Protein extraction and western blot analysis
Cells were harvested using trypsin:EDTA and lysed in TRIzol reagent (Gibco). Proteins were precipitated from the phenol-ethanol supernatant with isopropyl alcohol obtained after precipitation of DNA with ethanol and dissolved in 1% SDS by pipetting. Protein concentrations in solutions were determined using the Bradford protein assay. PageRuler™ Prestained Protein Ladder (5 μl) (Fermentas Inc. MD, U.S.A) and protein solutions containing 40 μg per lane were electrophoresed using SDS-PAGE (15% polyacrylamide gel) and blotted onto nitrocellulose (NC) membrane. Membranes were blocked with 5% fat-free milk solution. Samples were probed with 1:200 dilution of a Rabbit polyclonal antibodies against CDC2 (Santa-Cruz Biotechnology, Inc., Santa Cruz) and a 1:5000 dilution of goat anti-rabbit HRP-conjugated IgG (Hua mei Chemical Corp., China). Rabbit monoclonal antibody against GAPDH (Affinity BioReagents, Inc.) was used as a loading control. Bands were revealed using ECL kit (Pu fei Chemical Corp., Shang hai, China).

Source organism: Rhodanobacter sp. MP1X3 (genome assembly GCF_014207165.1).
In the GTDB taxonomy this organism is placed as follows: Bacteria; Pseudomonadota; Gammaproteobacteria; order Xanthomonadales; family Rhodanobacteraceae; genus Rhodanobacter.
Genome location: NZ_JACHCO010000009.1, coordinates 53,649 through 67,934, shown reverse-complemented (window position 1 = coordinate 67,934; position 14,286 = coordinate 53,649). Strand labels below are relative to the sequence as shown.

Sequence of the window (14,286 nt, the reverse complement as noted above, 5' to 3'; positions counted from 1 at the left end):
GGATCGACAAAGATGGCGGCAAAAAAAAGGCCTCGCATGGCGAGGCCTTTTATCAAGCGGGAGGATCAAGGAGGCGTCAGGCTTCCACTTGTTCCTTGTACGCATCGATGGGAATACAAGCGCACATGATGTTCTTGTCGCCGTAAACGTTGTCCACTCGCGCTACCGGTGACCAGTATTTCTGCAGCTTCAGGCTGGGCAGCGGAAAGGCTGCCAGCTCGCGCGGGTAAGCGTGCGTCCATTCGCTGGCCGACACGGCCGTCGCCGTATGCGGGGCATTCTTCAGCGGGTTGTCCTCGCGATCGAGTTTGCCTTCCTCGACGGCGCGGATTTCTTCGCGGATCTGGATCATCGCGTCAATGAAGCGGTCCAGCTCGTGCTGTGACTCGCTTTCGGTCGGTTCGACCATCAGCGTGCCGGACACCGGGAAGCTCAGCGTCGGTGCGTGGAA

Analysis of cell cycle and apoptosis
Cell viability was assessed by Trypan blue staining. Cell cycle was analysed using a FACScan flow cytometer (Becton Dickinson). Briefly, cells were washed with PBS, treated with RNase A, and stained with PI (Sigma). Apoptosis was assessed using rh Annexin V FITC Kit according to manufacturer's instructions (Bender Medsystems). The data were acquired using Cell Quest V.3.3 software (BD). To detect apoptotic cells in xenogeneic graft tumors, sections were analyzed by terminal deoxynucleotidyl transferase-mediated deoxyuridine triphosphate-biotin nick end-labeling (TUNEL) (Roche Molecular Biochemicals), according to the manufacturer's instructions.
The effective recombinant retroviral vectors were packaged in Pheonix cells by standard calcium phosphate transfection protocol [12
]. Virus supernatant was collected 48 hours post-transfection, filtered to remove nonadherent cells and cellular debris, frozen in small aliquots on dry ice, and stored at -80 C. Detection of virus titer was refer to the methods of Short Protocols in Molecular Biology [13